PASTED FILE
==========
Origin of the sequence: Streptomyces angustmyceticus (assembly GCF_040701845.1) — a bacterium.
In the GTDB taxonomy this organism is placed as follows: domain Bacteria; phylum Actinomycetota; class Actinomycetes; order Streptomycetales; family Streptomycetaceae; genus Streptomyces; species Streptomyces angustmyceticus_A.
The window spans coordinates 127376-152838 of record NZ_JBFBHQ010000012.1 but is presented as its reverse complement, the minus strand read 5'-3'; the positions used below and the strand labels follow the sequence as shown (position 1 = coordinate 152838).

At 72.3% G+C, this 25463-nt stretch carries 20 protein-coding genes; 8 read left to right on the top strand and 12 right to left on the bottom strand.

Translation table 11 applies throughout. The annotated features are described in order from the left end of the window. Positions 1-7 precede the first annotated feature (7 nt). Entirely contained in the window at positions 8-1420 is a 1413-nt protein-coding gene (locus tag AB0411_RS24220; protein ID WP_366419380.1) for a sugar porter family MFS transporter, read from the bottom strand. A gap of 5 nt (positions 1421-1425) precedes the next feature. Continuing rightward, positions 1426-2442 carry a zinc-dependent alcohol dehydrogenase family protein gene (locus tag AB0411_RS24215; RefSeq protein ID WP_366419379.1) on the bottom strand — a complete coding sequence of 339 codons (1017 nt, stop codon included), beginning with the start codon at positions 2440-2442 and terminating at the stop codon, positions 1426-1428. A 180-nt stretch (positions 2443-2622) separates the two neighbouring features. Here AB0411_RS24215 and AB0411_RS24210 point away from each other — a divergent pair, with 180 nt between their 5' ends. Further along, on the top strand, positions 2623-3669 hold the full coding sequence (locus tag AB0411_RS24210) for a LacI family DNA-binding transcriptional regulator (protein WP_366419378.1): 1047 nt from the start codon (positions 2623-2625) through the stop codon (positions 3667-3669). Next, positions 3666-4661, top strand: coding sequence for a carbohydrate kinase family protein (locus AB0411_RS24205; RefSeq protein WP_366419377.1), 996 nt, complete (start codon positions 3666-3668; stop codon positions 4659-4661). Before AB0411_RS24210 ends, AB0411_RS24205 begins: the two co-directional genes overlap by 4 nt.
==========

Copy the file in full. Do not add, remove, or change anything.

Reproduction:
Origin of the sequence: Streptomyces angustmyceticus (assembly GCF_040701845.1) — a bacterium.
In the GTDB taxonomy this organism is placed as follows: domain Bacteria; phylum Actinomycetota; class Actinomycetes; order Streptomycetales; family Streptomycetaceae; genus Streptomyces; species Streptomyces angustmyceticus_A.
The window spans coordinates 127376-152838 of record NZ_JBFBHQ010000012.1 but is presented as its reverse complement, the minus strand read 5'-3'; the positions used below and the strand labels follow the sequence as shown (position 1 = coordinate 152838).

At 72.3% G+C, this 25463-nt stretch carries 20 protein-coding genes; 8 read left to right on the top strand and 12 right to left on the bottom strand.

Translation table 11 applies throughout. The annotated features are described in order from the left end of the window. Positions 1-7 precede the first annotated feature (7 nt). Entirely contained in the window at positions 8-1420 is a 1413-nt protein-coding gene (locus tag AB0411_RS24220; protein ID WP_366419380.1) for a sugar porter family MFS transporter, read from the bottom strand. A gap of 5 nt (positions 1421-1425) precedes the next feature. Continuing rightward, positions 1426-2442 carry a zinc-dependent alcohol dehydrogenase family protein gene (locus tag AB0411_RS24215; RefSeq protein ID WP_366419379.1) on the bottom strand — a complete coding sequence of 339 codons (1017 nt, stop codon included), beginning with the start codon at positions 2440-2442 and terminating at the stop codon, positions 1426-1428. A 180-nt stretch (positions 2443-2622) separates the two neighbouring features. Here AB0411_RS24215 and AB0411_RS24210 point away from each other — a divergent pair, with 180 nt between their 5' ends. Further along, on the top strand, positions 2623-3669 hold the full coding sequence (locus tag AB0411_RS24210) for a LacI family DNA-binding transcriptional regulator (protein WP_366419378.1): 1047 nt from the start codon (positions 2623-2625) through the stop codon (positions 3667-3669). Next, positions 3666-4661, top strand: coding sequence for a carbohydrate kinase family protein (locus AB0411_RS24205; RefSeq protein WP_366419377.1), 996 nt, complete (start codon positions 3666-3668; stop codon positions 4659-4661). Before AB0411_RS24210 ends, AB0411_RS24205 begins: the two co-directional genes overlap by 4 nt.